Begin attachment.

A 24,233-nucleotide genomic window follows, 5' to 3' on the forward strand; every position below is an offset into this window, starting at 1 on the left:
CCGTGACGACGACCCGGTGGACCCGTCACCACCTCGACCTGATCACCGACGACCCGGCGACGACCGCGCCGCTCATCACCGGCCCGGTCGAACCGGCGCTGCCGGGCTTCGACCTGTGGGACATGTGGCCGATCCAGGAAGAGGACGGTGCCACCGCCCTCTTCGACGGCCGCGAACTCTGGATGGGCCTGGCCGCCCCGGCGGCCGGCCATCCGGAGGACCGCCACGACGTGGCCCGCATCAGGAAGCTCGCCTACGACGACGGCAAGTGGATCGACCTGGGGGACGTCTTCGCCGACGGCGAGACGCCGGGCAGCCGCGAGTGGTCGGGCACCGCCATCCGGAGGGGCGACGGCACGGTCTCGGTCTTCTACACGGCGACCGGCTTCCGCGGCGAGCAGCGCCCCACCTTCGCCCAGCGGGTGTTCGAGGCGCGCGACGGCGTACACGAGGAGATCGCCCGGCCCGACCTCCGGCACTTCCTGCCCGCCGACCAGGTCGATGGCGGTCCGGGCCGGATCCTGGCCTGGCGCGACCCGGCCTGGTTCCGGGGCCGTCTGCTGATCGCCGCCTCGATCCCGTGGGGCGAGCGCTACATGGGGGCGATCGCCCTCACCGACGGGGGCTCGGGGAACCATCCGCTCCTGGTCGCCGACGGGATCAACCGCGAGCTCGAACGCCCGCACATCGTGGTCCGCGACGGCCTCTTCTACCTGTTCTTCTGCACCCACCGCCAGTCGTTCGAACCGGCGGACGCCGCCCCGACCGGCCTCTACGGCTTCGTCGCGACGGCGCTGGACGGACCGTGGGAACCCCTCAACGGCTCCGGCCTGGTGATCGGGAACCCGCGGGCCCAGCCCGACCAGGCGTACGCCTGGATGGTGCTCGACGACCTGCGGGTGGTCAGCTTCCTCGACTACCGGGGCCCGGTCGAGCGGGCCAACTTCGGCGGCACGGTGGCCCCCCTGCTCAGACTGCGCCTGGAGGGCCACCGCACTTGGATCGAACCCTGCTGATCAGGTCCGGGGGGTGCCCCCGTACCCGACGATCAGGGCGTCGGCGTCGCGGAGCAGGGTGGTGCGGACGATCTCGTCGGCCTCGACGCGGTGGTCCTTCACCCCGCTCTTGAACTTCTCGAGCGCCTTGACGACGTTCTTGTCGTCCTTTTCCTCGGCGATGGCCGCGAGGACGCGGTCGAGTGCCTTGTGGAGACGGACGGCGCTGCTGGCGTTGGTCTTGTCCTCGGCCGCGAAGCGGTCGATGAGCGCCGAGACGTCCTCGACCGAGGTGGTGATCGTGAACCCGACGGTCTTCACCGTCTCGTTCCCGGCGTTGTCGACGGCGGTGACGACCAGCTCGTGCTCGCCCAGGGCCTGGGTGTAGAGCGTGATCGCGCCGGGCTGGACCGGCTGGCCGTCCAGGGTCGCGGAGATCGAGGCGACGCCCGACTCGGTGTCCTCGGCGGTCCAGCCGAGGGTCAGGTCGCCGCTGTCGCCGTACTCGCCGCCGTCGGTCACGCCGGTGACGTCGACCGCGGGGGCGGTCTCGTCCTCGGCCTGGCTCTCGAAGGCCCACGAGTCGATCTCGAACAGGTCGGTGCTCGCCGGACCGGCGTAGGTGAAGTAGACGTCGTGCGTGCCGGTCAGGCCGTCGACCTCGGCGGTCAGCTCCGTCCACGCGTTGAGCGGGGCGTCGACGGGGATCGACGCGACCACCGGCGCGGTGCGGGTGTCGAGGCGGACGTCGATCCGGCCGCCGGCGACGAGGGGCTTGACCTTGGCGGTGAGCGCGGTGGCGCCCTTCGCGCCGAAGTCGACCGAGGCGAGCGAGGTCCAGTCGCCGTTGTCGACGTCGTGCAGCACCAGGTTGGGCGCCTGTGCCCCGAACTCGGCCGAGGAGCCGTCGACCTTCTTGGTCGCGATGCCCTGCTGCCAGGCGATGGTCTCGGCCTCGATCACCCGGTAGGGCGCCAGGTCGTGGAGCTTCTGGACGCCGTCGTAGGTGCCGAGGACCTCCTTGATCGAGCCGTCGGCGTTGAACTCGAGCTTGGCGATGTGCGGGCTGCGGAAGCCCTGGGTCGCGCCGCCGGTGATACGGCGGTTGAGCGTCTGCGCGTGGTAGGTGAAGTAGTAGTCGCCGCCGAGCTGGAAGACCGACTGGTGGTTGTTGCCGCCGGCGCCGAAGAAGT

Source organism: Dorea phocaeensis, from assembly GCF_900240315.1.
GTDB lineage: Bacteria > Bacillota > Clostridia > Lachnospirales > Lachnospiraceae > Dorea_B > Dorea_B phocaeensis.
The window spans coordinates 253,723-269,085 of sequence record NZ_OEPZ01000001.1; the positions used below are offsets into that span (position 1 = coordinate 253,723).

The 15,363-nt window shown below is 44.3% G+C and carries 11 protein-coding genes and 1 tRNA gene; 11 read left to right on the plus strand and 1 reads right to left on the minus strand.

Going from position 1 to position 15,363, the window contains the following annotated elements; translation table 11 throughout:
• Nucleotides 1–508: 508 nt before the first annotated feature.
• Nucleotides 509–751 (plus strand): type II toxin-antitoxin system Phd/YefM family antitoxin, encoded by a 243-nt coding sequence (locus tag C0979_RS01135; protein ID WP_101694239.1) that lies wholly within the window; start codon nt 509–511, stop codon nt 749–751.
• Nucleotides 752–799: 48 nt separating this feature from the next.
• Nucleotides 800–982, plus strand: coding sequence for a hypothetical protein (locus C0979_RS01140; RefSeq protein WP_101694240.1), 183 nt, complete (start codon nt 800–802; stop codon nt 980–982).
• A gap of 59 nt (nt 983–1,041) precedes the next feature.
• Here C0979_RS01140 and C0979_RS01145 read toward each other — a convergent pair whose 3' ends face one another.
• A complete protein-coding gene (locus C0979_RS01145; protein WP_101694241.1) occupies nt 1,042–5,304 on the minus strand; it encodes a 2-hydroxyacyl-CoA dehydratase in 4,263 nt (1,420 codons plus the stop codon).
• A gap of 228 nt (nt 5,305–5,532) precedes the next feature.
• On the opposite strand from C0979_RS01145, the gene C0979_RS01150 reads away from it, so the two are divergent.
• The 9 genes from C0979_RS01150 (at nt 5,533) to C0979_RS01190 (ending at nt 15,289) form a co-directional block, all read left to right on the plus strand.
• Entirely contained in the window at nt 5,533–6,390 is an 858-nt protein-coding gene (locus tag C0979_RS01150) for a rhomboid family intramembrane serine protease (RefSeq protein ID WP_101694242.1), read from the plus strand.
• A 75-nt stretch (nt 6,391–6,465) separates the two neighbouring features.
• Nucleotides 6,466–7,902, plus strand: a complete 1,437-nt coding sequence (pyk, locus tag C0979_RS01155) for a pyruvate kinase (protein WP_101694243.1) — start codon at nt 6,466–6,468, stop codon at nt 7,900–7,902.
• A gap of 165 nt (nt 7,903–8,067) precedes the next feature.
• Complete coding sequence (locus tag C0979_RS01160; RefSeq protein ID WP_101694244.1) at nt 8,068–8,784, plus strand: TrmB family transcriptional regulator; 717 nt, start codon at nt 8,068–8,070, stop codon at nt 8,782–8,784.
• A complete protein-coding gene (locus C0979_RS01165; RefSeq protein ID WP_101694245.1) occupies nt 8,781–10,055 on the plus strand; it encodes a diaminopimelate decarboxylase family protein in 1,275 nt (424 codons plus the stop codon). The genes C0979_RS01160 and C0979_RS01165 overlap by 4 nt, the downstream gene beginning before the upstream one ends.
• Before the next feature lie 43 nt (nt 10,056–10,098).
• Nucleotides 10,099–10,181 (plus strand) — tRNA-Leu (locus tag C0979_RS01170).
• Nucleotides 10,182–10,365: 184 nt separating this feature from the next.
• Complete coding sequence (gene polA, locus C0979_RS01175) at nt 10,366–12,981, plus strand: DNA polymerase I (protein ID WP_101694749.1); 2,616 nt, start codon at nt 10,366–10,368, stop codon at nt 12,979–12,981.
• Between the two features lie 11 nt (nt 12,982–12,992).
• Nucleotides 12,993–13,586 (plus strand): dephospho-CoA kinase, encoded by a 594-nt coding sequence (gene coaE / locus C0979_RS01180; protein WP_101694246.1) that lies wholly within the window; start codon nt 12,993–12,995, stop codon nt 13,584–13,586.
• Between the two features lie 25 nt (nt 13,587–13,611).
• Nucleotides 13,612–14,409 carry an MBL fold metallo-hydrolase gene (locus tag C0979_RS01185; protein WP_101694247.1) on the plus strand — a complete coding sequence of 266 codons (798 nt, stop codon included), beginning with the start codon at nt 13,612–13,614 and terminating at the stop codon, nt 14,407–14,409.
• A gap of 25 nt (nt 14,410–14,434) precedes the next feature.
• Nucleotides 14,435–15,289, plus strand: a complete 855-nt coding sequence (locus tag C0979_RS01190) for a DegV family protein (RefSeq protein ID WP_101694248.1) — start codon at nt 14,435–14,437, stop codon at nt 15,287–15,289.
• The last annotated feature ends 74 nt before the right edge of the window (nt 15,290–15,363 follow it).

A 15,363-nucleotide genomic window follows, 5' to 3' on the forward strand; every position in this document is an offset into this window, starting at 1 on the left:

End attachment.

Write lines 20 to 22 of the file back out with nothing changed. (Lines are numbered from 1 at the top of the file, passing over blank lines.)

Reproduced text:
• Nucleotides 6,466–7,902, plus strand: a complete 1,437-nt coding sequence (pyk, locus tag C0979_RS01155) for a pyruvate kinase (protein WP_101694243.1) — start codon at nt 6,466–6,468, stop codon at nt 7,900–7,902.
• A gap of 165 nt (nt 7,903–8,067) precedes the next feature.
• Complete coding sequence (locus tag C0979_RS01160; RefSeq protein ID WP_101694244.1) at nt 8,068–8,784, plus strand: TrmB family transcriptional regulator; 717 nt, start codon at nt 8,068–8,070, stop codon at nt 8,782–8,784.